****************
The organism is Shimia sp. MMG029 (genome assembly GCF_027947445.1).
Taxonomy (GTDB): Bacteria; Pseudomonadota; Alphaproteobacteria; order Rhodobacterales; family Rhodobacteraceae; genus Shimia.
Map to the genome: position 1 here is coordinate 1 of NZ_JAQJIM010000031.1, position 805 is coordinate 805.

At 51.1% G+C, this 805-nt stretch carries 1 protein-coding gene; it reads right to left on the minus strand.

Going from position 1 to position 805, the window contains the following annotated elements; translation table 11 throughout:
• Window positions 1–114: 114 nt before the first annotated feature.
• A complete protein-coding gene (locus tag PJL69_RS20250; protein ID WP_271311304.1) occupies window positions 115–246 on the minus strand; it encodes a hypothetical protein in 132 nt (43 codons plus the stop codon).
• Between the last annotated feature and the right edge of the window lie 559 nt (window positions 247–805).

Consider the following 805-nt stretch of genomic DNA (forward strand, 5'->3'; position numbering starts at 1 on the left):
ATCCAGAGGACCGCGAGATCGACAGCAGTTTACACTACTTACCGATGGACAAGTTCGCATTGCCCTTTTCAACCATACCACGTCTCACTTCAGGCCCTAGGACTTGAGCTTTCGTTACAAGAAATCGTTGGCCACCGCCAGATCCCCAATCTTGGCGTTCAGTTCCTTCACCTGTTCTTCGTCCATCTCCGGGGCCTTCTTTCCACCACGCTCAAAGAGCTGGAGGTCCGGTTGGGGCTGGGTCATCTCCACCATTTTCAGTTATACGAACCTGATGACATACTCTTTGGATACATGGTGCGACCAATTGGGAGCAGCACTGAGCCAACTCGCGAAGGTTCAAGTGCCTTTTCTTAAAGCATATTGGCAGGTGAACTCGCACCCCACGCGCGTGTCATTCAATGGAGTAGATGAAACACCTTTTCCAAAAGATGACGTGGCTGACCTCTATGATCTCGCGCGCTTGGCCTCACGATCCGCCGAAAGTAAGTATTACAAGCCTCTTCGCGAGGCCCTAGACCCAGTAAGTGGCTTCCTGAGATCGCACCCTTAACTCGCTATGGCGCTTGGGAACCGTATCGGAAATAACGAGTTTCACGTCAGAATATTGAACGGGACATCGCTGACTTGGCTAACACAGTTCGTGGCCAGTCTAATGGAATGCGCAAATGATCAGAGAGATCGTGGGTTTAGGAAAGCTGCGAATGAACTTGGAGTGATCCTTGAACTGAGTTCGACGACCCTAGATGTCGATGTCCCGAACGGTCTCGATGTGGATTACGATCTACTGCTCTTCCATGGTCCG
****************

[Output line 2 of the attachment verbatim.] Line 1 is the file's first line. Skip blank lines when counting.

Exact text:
Taxonomy (GTDB): Bacteria; Pseudomonadota; Alphaproteobacteria; order Rhodobacterales; family Rhodobacteraceae; genus Shimia.